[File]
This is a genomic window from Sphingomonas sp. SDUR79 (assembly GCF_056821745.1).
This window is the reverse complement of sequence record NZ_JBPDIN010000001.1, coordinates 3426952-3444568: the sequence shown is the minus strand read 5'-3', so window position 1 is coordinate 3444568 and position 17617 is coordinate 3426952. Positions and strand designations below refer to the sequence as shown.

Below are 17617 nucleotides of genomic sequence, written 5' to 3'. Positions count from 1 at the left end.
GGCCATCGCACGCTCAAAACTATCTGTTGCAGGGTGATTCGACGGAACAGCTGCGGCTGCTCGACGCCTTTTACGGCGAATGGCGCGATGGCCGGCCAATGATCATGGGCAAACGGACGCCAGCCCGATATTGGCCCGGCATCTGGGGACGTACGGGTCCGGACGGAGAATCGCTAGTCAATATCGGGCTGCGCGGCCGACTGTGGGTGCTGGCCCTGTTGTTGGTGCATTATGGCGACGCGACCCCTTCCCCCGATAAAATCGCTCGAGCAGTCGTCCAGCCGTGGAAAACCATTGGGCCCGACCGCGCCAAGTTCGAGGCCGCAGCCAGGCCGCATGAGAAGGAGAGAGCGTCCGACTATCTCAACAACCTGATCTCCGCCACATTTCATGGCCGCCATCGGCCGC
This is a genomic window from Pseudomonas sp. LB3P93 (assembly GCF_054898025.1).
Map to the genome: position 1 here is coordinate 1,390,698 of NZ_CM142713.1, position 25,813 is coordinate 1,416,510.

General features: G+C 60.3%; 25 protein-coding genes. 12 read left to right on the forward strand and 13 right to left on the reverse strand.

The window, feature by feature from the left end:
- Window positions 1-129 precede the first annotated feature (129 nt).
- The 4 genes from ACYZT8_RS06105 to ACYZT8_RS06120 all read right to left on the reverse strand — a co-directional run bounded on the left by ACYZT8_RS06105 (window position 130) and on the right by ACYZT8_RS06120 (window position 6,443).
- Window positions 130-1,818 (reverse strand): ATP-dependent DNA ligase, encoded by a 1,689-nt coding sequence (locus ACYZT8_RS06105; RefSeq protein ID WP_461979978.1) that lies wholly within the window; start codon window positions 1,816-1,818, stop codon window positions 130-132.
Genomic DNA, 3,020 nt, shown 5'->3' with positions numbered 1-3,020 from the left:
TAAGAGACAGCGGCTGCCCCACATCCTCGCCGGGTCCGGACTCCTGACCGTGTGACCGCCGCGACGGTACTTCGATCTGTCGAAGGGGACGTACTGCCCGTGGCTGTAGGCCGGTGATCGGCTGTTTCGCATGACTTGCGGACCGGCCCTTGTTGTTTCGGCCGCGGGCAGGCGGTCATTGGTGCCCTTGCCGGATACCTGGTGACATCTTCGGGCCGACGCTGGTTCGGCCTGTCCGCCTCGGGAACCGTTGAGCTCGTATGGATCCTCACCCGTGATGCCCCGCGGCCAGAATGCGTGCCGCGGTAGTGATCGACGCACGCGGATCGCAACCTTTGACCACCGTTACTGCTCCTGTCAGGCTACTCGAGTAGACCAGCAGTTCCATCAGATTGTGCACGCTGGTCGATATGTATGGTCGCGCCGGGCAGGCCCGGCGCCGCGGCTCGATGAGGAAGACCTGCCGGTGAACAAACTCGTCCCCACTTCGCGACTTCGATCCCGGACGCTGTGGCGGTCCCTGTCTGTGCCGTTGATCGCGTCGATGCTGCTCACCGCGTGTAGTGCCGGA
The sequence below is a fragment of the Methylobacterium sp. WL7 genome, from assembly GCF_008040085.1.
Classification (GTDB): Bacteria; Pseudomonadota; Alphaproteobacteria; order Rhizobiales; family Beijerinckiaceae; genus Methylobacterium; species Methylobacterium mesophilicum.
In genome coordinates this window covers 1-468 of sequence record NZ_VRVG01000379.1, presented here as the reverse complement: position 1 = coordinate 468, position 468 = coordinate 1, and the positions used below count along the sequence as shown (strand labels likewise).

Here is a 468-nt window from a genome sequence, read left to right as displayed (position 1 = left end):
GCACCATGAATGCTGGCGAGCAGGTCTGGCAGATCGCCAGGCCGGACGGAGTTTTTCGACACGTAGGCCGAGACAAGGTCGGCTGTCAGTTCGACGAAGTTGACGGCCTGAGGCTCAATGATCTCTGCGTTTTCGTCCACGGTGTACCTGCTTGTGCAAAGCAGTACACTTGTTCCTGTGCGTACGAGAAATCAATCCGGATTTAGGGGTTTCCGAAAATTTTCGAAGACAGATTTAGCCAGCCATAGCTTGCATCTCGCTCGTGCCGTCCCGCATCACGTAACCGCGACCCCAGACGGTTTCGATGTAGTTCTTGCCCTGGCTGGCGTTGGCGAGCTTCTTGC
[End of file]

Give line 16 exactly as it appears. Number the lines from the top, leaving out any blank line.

In genome coordinates this window covers 1-468 of sequence record NZ_VRVG01000379.1, presented here as the reverse complement: position 1 = coordinate 468, position 468 = coordinate 1, and the positions used below count along the sequence as shown (strand labels likewise).